It's no wonder the earliest explorers thought Baja was an island: Its jagged mountains rise like a mirage from the endless sea, and its coastline, all 4,800km (2,976 miles) of it, goes on until eternity. But in fact, it's a peninsula, 1,220km (758 miles) long, jutting out from Southern California deep into the Pacific, slicing the Sea of Cortez from the ocean like a finger from a palm. It's skinny, from its widest point -- 193km (120 miles) at the U.S. border -- to its narrowest, 45km (28 miles) of desert between the Bay of La Paz and the Pacific coast. And it's tall: The mountain ranges that run the length of the peninsula soar up from the sea as high as 3,095m (10,152 ft.) at Picacho del Diablo, the menacingly-named Devil's Peak. All this geologic action would speak of diversity, but in fact, more than 65% of Baja is desert, and despite conifer forests in the north and scattered oases in the south, the peninsula is for the most part an arid, rocky, mountainous land.

Natural Life & Protected Areas

Baja has two national parks on land and two in the sea, all considered some of the region's most spectacular places. The 5,000 hectare (12,372 acre) Parque Nacional Constitución de 1857 is at high altitude within the Sierra de Juárez mountain range, a landscape of diverse pine forests with some trees growing to heights of over 30m (98 ft.), that attracts hikers, climbers, cyclists, and bird-watchers. The area was declared a national park in 1962, and in 1983 it became a part of the country's protected natural areas, offering some protection to the park's population of pumas, golden eagles, coyotes, and bighorn sheep. You can camp in official campsites or rent one of a few simple cabins directly from the park. Two ecotourism ranches, Rodeo del Rey and Los Bandidos, offer rustic rooms in the park as well, along with campsites and related services. An information booth with maps is just past the entry point; a per-vehicle entry charge applies.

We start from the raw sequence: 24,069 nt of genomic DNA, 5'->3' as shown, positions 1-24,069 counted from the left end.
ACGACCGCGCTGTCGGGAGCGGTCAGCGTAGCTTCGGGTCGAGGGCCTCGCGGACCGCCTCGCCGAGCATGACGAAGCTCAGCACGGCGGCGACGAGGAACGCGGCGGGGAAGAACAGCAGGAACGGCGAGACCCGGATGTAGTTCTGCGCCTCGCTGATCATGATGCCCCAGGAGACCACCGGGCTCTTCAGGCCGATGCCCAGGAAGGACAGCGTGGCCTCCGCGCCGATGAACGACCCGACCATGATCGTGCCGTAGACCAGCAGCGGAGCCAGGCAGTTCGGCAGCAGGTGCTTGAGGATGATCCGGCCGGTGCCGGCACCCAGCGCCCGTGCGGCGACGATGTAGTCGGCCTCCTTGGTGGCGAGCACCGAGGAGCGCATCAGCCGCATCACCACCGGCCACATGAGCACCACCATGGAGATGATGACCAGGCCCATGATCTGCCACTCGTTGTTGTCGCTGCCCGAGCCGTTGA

The Parque Nacional Sierra San Pedro Mártir, 210km (130 miles) southeast of Ensenada, is at lower altitude than the Sierra de Juárez, but you're still likely to see snow in the winter -- dress warmly! The 72,000 hectares (177,840 acres) of pine forests are home to Mexico's National Astronomical Observatory and to a small population of California condors who've been reintroduced to the wild. Hike 2km (1.2 miles) up to the El Altar viewpoint, at a 2,888m (9,473 ft.) elevation, for a view of both the Pacific Ocean and Sea of Cortez. In the southeast portion of the park is the highest peak in Baja, Picacho del Diablo (Devil's Peak), at an elevation of 3,095m (10,152 ft). It's a popular place for mountain climbing and rappelling. No services are available once you're inside the park, so it's essential to bring your own supplies. Camping areas, restrooms, and forest ranger services are available.

Jacques Cousteau called the Sea of Cortez "the world's aquarium" and "the Galápagos of North America." A visit to its marine parks shows you why: Cabo Pulmo National Marine Park, 64km (40 miles) east along an unpaved road from the Los Cabos International Airport, is a paradise of 7,111 hectares (17,571 acres) of coral reefs, seamounts, wrecks, warm blue waters, and hundreds of species of fish. Stretching 11km (7 miles) from Bahía Las Barracas in the north to Bahía Los Frailes to the south, this Sea of Cortez haven is open to anyone but fishermen: Snorkeling (which can be done right from the shore), scuba diving, freediving, and kayaking are all fair game. Prepare to see anything from manta rays and giant grouper to sea horses and whale sharks, against a backdrop of bright swaying corals and myriad colorful reef fish. Beach camping is popular on Playa Los Arbolitos, and bungalows are available through Cabo Pulmo Beach Resort or through independent homeowners in this dusty cash-only town.

The deep waters of Loreto Bay National Marine Park are the stomping grounds for blue whales, orcas, and dolphins, as well as sea turtles, mantas, and your everyday giant squid. You can explore the park underwater by snorkel or with your scuba diving equipment; from the surface by kayak and sailboat; or skip the wet stuff altogether and simply bask on the beaches of Coronado, Carmen, and Danzante islands, all easy day-trips from Loreto. In summer, Loreto Bay has some of the best sportfishing in Baja.

Note: This information was accurate when it was published, but can change without notice. Please be sure to confirm all rates and details directly with the companies in question before planning your trip.